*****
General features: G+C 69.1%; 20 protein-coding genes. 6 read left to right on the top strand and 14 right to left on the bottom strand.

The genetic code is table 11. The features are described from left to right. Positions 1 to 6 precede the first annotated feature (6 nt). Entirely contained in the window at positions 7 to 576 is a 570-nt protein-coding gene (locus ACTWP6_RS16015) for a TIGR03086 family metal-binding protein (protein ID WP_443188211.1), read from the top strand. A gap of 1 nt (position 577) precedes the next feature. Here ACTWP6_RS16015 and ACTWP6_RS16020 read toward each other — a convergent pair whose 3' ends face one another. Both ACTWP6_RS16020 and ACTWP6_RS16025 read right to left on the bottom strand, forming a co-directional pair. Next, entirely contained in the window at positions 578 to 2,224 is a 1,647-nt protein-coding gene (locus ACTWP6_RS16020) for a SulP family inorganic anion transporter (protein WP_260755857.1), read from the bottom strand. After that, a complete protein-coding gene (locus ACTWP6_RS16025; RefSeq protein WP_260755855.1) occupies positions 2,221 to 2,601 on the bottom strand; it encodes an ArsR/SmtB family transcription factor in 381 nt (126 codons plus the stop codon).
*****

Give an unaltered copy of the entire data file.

General features: G+C 69.1%; 20 protein-coding genes. 6 read left to right on the top strand and 14 right to left on the bottom strand.

The genetic code is table 11. The features are described from left to right. Positions 1 to 6 precede the first annotated feature (6 nt). Entirely contained in the window at positions 7 to 576 is a 570-nt protein-coding gene (locus ACTWP6_RS16015) for a TIGR03086 family metal-binding protein (protein ID WP_443188211.1), read from the top strand. A gap of 1 nt (position 577) precedes the next feature. Here ACTWP6_RS16015 and ACTWP6_RS16020 read toward each other — a convergent pair whose 3' ends face one another. Both ACTWP6_RS16020 and ACTWP6_RS16025 read right to left on the bottom strand, forming a co-directional pair. Next, entirely contained in the window at positions 578 to 2,224 is a 1,647-nt protein-coding gene (locus ACTWP6_RS16020) for a SulP family inorganic anion transporter (protein WP_260755857.1), read from the bottom strand. After that, a complete protein-coding gene (locus ACTWP6_RS16025; RefSeq protein WP_260755855.1) occupies positions 2,221 to 2,601 on the bottom strand; it encodes an ArsR/SmtB family transcription factor in 381 nt (126 codons plus the stop codon).